10 Healthy Foods and Drinks That Can Help With Blood Sugar Control
Anyone who’s been managing diabetes for years knows the power of healthy diet choices. In addition to effective stress management, ample shut-eye, regular exercise, and sticking with your medication regimen, what you eat and drink plays a big role in your chances of hitting your A1C goal. A1C is a three-month average of your blood sugar levels, per the Centers for Disease Control and Prevention.
Blood sugar management ultimately affects your overall health. "Managing blood glucose levels is key to preventing future complications," says Toby Smithson, RDN, CDCES, of Hilton Head, South Carolina, the coauthor of Diabetes Meal Planning and Nutrition for Dummies and the founder of Diabetes EveryDay. According to MedlinePlus, having elevated blood sugar for an extended period of time can lead to vision problems, nerve damage, amputations, and kidney damage.
The Importance of Counting Carbs
While diabetes management goals can vary, there are certain kinds of foods experts agree are good and bad in a diabetes diet, based on both their nutritional value and where they lie on the glycemic index — a scale that measures how quickly foods can cause blood sugar fluctuations, with low GI foods increasing glucose slowly and high GI foods increasing it quickly, per MedlinePlus.
It’s important to factor in glycemic load (GL), too. Like glycemic index, GL measures how a food will affect blood sugar on the basis of carb content, but it incorporates a food’s serving size and therefore offers a more complete picture of the food’s effect, according to the National Institutes of Health (NIH). A GL of 10 or less is considered low, 11 to 19 is medium, and 20 and above is high, according to Oregon State University.
A good foundational approach to diabetes management is to count carbohydrates. During digestion, your body breaks down carbohydrates into glucose, which is a type of sugar, and certain types of carbs, namely simple carbs, can raise the amount of sugar in your blood quickly, according to the NIH.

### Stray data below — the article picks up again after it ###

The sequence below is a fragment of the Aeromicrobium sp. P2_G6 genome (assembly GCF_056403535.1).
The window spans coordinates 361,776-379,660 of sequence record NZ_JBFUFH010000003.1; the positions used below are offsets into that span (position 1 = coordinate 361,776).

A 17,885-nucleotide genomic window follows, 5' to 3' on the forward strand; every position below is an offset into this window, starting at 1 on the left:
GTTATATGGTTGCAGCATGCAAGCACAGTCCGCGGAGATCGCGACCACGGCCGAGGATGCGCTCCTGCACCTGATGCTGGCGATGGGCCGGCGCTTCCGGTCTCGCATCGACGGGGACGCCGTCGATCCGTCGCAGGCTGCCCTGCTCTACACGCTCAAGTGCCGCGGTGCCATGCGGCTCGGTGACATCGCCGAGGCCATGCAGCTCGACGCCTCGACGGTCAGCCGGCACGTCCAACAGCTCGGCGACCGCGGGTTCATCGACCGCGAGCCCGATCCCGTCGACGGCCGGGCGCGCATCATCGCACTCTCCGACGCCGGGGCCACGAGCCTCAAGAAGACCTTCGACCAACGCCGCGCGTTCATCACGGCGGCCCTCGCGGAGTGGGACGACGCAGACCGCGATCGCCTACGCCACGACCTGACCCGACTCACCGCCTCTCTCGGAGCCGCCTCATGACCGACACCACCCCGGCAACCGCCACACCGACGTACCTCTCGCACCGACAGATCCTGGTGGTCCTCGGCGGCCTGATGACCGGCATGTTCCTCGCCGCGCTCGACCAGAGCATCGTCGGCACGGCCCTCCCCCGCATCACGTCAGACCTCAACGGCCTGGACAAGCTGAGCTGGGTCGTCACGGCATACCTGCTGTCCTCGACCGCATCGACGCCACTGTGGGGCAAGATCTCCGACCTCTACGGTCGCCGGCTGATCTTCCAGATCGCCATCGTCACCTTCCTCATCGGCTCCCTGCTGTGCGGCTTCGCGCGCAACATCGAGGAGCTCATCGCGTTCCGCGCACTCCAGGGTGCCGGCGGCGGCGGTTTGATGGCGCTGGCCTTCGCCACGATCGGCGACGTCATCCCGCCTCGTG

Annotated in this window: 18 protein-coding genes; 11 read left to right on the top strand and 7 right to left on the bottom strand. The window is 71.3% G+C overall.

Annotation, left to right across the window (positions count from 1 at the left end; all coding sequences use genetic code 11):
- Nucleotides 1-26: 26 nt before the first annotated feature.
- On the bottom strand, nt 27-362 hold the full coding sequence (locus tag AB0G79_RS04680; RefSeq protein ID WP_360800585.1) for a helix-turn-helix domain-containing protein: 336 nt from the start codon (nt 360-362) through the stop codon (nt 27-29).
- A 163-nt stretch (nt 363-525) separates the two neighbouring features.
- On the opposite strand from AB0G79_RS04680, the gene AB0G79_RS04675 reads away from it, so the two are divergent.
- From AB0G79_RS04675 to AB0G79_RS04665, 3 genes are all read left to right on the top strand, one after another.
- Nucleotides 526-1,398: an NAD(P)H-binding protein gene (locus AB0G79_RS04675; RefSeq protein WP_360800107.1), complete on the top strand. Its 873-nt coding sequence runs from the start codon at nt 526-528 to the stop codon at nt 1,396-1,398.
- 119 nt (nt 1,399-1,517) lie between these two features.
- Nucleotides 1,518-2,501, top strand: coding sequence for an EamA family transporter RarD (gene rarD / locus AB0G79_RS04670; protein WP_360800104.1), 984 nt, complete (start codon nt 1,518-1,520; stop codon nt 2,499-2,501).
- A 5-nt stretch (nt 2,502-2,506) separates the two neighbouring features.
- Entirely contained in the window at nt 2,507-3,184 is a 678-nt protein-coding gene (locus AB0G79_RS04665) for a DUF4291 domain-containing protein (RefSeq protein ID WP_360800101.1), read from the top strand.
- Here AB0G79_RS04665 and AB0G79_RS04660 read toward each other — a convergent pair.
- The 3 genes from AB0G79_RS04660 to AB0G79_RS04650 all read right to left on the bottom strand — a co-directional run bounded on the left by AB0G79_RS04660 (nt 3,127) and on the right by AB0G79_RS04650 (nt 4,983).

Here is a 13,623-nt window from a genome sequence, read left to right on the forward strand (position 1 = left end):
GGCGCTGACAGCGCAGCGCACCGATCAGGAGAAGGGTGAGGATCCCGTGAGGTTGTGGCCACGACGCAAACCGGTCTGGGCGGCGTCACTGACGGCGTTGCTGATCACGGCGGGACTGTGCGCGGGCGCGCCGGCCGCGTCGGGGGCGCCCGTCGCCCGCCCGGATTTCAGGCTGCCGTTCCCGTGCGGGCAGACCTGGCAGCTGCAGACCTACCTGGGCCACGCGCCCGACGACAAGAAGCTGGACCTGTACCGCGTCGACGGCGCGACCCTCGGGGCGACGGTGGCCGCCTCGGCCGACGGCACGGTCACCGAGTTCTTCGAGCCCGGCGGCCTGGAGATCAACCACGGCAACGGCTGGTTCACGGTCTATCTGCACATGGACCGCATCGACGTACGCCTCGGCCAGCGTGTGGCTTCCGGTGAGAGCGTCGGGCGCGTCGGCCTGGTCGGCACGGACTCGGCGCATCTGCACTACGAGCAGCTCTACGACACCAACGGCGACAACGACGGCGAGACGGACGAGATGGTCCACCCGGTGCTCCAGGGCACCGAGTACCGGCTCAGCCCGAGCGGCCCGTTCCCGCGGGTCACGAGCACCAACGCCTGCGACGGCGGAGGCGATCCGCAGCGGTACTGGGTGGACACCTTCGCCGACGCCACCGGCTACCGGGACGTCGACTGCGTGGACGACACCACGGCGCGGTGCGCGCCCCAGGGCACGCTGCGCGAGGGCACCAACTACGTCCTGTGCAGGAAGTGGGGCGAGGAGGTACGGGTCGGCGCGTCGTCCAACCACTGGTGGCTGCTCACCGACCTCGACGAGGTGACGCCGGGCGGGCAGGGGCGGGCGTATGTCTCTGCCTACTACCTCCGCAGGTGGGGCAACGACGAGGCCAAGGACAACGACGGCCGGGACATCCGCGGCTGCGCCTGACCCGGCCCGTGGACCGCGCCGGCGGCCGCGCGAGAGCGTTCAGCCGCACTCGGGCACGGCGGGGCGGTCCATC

Why Calories Also Matter in a Diabetes Diet
Also keep in mind that maintaining a healthy weight is key to reducing insulin resistance, per the CDC. Bansari Acharya, RD, a nutritionist with FoodLove.com in Detroit, says it’s important to pay attention to the calories you take in. “Even if you are managing the number of carbohydrates that you consume, you still may be consuming too many calories from fat and protein sources, which may lead to weight gain,” she says.
Just a 5 to 10 percent loss of body weight can improve your blood sugar numbers and lower your risk of diabetes by 58 percent, according to Johns Hopkins Medicine. A healthy weight not only will minimize your diabetes risk, but it’ll also help your heart, says the American Heart Association. That’s a must for people with diabetes, as diabetes and heart disease go hand in hand, according to the CDC.
10 Healthy Diet Choices for People With Diabetes
To stay on track with your diabetes management, start with these 10 diabetes-friendly choices that can help keep blood sugar on target and provide nutrition to boot.